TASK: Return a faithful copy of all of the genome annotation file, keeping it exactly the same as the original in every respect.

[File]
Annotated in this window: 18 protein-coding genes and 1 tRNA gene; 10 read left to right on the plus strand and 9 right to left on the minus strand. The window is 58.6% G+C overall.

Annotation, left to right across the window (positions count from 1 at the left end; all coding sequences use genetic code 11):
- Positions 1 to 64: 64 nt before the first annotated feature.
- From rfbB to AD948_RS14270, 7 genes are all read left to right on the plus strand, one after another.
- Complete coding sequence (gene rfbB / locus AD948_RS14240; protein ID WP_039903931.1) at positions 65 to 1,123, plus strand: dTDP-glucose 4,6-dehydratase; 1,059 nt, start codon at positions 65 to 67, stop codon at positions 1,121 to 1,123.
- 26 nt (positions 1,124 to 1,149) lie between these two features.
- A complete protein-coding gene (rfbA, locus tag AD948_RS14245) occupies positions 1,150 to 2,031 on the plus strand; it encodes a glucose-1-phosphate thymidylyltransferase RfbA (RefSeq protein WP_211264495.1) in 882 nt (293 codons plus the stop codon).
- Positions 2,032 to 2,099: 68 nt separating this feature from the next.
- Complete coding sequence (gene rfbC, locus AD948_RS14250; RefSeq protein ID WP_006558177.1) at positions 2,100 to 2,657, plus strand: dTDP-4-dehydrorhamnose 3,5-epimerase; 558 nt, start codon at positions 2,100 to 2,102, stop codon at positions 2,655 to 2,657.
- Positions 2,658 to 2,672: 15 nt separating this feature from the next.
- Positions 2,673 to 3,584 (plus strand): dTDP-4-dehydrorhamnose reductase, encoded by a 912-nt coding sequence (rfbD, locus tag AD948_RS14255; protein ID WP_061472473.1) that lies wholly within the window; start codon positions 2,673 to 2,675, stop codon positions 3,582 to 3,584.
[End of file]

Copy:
Annotated in this window: 18 protein-coding genes and 1 tRNA gene; 10 read left to right on the plus strand and 9 right to left on the minus strand. The window is 58.6% G+C overall.

Annotation, left to right across the window (positions count from 1 at the left end; all coding sequences use genetic code 11):
- Positions 1 to 64: 64 nt before the first annotated feature.
- From rfbB to AD948_RS14270, 7 genes are all read left to right on the plus strand, one after another.
- Complete coding sequence (gene rfbB / locus AD948_RS14240; protein ID WP_039903931.1) at positions 65 to 1,123, plus strand: dTDP-glucose 4,6-dehydratase; 1,059 nt, start codon at positions 65 to 67, stop codon at positions 1,121 to 1,123.
- 26 nt (positions 1,124 to 1,149) lie between these two features.
- A complete protein-coding gene (rfbA, locus tag AD948_RS14245) occupies positions 1,150 to 2,031 on the plus strand; it encodes a glucose-1-phosphate thymidylyltransferase RfbA (RefSeq protein WP_211264495.1) in 882 nt (293 codons plus the stop codon).
- Positions 2,032 to 2,099: 68 nt separating this feature from the next.
- Complete coding sequence (gene rfbC, locus AD948_RS14250; RefSeq protein ID WP_006558177.1) at positions 2,100 to 2,657, plus strand: dTDP-4-dehydrorhamnose 3,5-epimerase; 558 nt, start codon at positions 2,100 to 2,102, stop codon at positions 2,655 to 2,657.
- Positions 2,658 to 2,672: 15 nt separating this feature from the next.
- Positions 2,673 to 3,584 (plus strand): dTDP-4-dehydrorhamnose reductase, encoded by a 912-nt coding sequence (rfbD, locus tag AD948_RS14255; protein ID WP_061472473.1) that lies wholly within the window; start codon positions 2,673 to 2,675, stop codon positions 3,582 to 3,584.